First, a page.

ECMAScript 5 added a lot of new Object Methods to JavaScript:

ES5 New Object Methods

// Adding or changing an object property
Object.defineProperty(object, property, descriptor)

// Adding or changing many object properties
Object.defineProperties(object, descriptors)

// Accessing Properties
Object.getOwnPropertyDescriptor(object, property)

// Returns all properties as an array
Object.getOwnPropertyNames(object)

// Returns enumerable properties as an array
Object.keys(object)

// Accessing the prototype
Object.getPrototypeOf(object)

// Prevents adding properties to an object
Object.preventExtensions(object)
// Returns true if properties can be added to an object
Object.isExtensible(object)

// Prevents changes of object properties (not values)
Object.seal(object)
// Returns true if object is sealed
Object.isSealed(object)

// Prevents any changes to an object
Object.freeze(object)
// Returns true if object is frozen
Object.isFrozen(object)

Learn more in Object ECMAScript5.


Property Access on Strings

The charAt() method returns the character at a specified index (position) in a string:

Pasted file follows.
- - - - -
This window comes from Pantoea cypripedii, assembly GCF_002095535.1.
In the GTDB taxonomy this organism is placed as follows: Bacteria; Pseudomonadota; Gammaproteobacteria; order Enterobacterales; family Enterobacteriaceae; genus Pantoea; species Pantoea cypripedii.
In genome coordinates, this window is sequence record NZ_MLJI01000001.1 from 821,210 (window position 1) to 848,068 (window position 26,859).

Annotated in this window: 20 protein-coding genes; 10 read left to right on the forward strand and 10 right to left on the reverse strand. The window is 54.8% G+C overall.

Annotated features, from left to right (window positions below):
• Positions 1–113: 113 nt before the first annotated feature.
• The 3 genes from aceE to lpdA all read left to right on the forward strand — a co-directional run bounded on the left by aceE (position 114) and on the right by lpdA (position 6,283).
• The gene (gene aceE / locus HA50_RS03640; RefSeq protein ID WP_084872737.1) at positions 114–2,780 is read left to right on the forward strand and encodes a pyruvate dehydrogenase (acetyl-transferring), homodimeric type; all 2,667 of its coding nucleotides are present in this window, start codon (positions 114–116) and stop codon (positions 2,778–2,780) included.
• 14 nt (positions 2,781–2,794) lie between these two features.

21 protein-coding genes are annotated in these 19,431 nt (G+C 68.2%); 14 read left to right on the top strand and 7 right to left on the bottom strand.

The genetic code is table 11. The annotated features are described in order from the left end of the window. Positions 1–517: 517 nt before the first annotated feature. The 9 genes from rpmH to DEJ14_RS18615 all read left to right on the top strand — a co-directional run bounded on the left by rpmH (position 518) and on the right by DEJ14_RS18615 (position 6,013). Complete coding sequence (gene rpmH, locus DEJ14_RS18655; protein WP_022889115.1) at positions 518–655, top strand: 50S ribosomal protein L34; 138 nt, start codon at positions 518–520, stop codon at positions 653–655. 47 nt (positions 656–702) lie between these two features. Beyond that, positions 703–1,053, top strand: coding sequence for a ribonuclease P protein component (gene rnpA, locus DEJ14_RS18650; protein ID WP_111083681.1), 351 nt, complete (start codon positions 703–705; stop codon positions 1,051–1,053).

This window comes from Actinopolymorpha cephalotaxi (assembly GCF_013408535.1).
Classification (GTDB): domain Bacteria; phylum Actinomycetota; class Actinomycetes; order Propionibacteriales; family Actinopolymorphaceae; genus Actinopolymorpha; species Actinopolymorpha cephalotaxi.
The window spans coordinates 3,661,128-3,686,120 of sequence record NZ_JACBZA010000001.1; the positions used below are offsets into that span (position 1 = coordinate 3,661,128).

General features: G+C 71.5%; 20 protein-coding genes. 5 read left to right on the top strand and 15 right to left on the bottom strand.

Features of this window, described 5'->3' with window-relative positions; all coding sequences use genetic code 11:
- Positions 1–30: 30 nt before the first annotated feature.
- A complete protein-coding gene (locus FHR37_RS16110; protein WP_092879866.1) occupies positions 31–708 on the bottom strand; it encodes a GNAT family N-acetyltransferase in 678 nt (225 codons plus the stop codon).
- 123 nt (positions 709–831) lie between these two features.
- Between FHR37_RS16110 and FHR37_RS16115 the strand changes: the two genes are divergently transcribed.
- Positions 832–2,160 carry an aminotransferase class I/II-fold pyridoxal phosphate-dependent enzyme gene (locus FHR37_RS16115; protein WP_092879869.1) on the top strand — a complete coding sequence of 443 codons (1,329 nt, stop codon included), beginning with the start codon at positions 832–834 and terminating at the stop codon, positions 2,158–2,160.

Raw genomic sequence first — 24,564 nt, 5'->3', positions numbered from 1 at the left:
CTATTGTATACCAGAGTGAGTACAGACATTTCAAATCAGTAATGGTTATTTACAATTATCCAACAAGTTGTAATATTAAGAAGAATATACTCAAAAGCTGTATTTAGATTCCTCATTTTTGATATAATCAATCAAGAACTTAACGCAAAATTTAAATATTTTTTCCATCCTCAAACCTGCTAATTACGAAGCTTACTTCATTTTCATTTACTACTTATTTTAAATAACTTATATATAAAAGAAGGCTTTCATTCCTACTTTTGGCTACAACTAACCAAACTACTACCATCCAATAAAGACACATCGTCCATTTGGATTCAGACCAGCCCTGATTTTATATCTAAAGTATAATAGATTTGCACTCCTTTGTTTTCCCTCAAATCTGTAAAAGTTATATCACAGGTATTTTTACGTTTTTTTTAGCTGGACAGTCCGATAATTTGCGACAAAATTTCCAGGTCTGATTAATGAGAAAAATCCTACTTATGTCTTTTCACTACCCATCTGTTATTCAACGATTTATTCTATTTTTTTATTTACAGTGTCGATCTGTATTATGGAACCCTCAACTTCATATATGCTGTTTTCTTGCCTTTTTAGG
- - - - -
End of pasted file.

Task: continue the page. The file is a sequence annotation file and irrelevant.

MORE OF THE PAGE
Example

var str = "HELLO WORLD";
str.charAt(0);            // returns H
Try it Yourself »

ECMAScript 5 allows property acces on strings:

Example

var str = "HELLO WORLD";
str[0];                   // returns H
Try it Yourself »

Property access on string might be a little unpredictable.

Read more in JS String Methods.


Trailing Commas

ECMAScript 5 allows trailing commas in object and array definitions:

Object Example

person = {
  firstName: "John",
  lastName:" Doe",
  age:46,
}

Array Example

points = [
  1,
  5,
  10,
  25,
  40,
  100,
];

WARNING !!!

Internet Explorer 8 will crash.

JSON does not allow trailing commas.

JSON Objects:

Allowed:
var person = '{"firstName":"John", "lastName":"Doe", "age":46}'
JSON.parse(person)
Not allowed:
var person = '{"firstName":"John", "lastName":"Doe", "age":46,}'
JSON.parse(person)

JSON Arrays:

Allowed:
points = [40, 100, 1, 5, 25, 10]
Not allowed:
points = [40, 100, 1, 5, 25, 10,]

Strings Over Multiple Lines

ECMAScript 5 allows string literals over multiple lines if escaped with a backslash:

Example

"Hello \
Dolly!";
Try it Yourself »

The \ method might not have universal support.
Older browsers might treat the spaces around the backslash differently.
Some older browsers do not allow spaces behind the \ character.

A safer way to break up a string literal, is to use string addition:

Example

"Hello " +
"Dolly!";
Try it Yourself »

Reserved Words as Property Names

ECMAScript 5 allows reserved words as property names:

Object Example

var obj = {name: "John", new: "yes"}
Try it Yourself »

Browser Support

Chrome 23, IE 10, and Safari 6 were the first browsers to fully support ECMAScript 5:

Chrome 23 IE10 / Edge Firefox 21 Safari 6 Opera 15
Sep 2012 Sep 2012 Apr 2013 Jul 2012 Jul 2013